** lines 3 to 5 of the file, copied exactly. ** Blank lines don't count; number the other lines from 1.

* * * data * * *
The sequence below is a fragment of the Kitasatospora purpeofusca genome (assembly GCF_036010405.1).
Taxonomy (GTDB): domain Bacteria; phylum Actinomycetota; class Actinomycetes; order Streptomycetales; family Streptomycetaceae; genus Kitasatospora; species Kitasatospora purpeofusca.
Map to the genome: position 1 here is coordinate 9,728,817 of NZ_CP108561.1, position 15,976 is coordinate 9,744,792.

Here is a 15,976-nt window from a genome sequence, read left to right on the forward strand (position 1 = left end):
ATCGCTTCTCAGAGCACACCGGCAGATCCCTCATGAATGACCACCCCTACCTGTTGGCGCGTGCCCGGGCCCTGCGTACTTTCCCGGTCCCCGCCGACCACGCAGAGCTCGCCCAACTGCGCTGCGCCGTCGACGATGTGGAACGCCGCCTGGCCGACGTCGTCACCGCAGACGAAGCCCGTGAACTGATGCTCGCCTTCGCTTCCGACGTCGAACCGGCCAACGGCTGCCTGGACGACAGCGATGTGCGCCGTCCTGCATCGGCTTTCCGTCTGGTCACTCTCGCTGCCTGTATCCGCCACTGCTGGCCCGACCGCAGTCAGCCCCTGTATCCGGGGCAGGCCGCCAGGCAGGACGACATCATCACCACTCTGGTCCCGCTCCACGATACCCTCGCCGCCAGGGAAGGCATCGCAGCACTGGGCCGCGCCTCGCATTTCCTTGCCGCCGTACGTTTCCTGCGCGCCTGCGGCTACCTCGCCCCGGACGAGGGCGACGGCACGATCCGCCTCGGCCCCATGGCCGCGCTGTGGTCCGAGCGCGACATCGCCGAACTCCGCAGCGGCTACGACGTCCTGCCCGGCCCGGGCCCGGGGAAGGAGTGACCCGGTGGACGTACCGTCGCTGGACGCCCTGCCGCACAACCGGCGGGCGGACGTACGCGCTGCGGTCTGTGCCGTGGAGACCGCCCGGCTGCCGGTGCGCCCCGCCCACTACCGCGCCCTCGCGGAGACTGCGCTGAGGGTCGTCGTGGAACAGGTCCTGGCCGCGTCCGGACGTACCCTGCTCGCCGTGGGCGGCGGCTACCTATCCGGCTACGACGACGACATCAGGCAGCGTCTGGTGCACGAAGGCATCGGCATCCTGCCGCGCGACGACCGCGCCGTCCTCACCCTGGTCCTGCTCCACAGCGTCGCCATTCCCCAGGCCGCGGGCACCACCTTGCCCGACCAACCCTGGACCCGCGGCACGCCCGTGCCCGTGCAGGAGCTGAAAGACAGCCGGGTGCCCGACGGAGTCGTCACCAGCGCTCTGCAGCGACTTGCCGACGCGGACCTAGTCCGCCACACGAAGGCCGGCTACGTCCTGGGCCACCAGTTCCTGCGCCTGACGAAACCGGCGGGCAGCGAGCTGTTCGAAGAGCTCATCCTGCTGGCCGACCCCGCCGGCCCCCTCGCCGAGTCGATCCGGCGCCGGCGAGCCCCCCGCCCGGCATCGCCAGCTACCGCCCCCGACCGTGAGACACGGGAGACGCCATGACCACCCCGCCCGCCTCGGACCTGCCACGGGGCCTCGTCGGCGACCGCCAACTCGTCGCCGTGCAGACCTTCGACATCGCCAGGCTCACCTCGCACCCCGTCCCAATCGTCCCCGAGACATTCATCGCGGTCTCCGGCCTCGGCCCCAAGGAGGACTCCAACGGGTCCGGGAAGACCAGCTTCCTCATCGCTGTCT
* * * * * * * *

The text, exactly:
Map to the genome: position 1 here is coordinate 9,728,817 of NZ_CP108561.1, position 15,976 is coordinate 9,744,792.

Here is a 15,976-nt window from a genome sequence, read left to right on the forward strand (position 1 = left end):
ATCGCTTCTCAGAGCACACCGGCAGATCCCTCATGAATGACCACCCCTACCTGTTGGCGCGTGCCCGGGCCCTGCGTACTTTCCCGGTCCCCGCCGACCACGCAGAGCTCGCCCAACTGCGCTGCGCCGTCGACGATGTGGAACGCCGCCTGGCCGACGTCGTCACCGCAGACGAAGCCCGTGAACTGATGCTCGCCTTCGCTTCCGACGTCGAACCGGCCAACGGCTGCCTGGACGACAGCGATGTGCGCCGTCCTGCATCGGCTTTCCGTCTGGTCACTCTCGCTGCCTGTATCCGCCACTGCTGGCCCGACCGCAGTCAGCCCCTGTATCCGGGGCAGGCCGCCAGGCAGGACGACATCATCACCACTCTGGTCCCGCTCCACGATACCCTCGCCGCCAGGGAAGGCATCGCAGCACTGGGCCGCGCCTCGCATTTCCTTGCCGCCGTACGTTTCCTGCGCGCCTGCGGCTACCTCGCCCCGGACGAGGGCGACGGCACGATCCGCCTCGGCCCCATGGCCGCGCTGTGGTCCGAGCGCGACATCGCCGAACTCCGCAGCGGCTACGACGTCCTGCCCGGCCCGGGCCCGGGGAAGGAGTGACCCGGTGGACGTACCGTCGCTGGACGCCCTGCCGCACAACCGGCGGGCGGACGTACGCGCTGCGGTCTGTGCCGTGGAGACCGCCCGGCTGCCGGTGCGCCCCGCCCACTACCGCGCCCTCGCGGAGACTGCGCTGAGGGTCGTCGTGGAACAGGTCCTGGCCGCGTCCGGACGTACCCTGCTCGCCGTGGGCGGCGGCTACCTATCCGGCTACGACGACGACATCAGGCAGCGTCTGGTGCACGAAGGCATCGGCATCCTGCCGCGCGACGACCGCGCCGTCCTCACCCTGGTCCTGCTCCACAGCGTCGCCATTCCCCAGGCCGCGGGCACCACCTTGCCCGACCAACCCTGGACCCGCGGCACGCCCGTGCCCGTGCAGGAGCTGAAAGACAGCCGGGTGCCCGACGGAGTCGTCACCAGCGCTCTGCAGCGACTTGCCGACGCGGACCTAGTCCGCCACACGAAGGCCGGCTACGTCCTGGGCCACCAGTTCCTGCGCCTGACGAAACCGGCGGGCAGCGAGCTGTTCGAAGAGCTCATCCTGCTGGCCGACCCCGCCGGCCCCCTCGCCGAGTCGATCCGGCGCCGGCGAGCCCCCCGCCCGGCATCGCCAGCTACCGCCCCCGACCGTGAGACACGGGAGACGCCATGACCACCCCGCCCGCCTCGGACCTGCCACGGGGCCTCGTCGGCGACCGCCAACTCGTCGCCGTGCAGACCTTCGACATCGCCAGGCTCACCTCGCACCCCGTCCCAATCGTCCCCGAGACATTCATCGCGGTCTCCGGCCTCGGCCCCAAGGAGGACTCCAACGGGTCCGGGAAGACCAGCTTCCTCATCGCTGTCT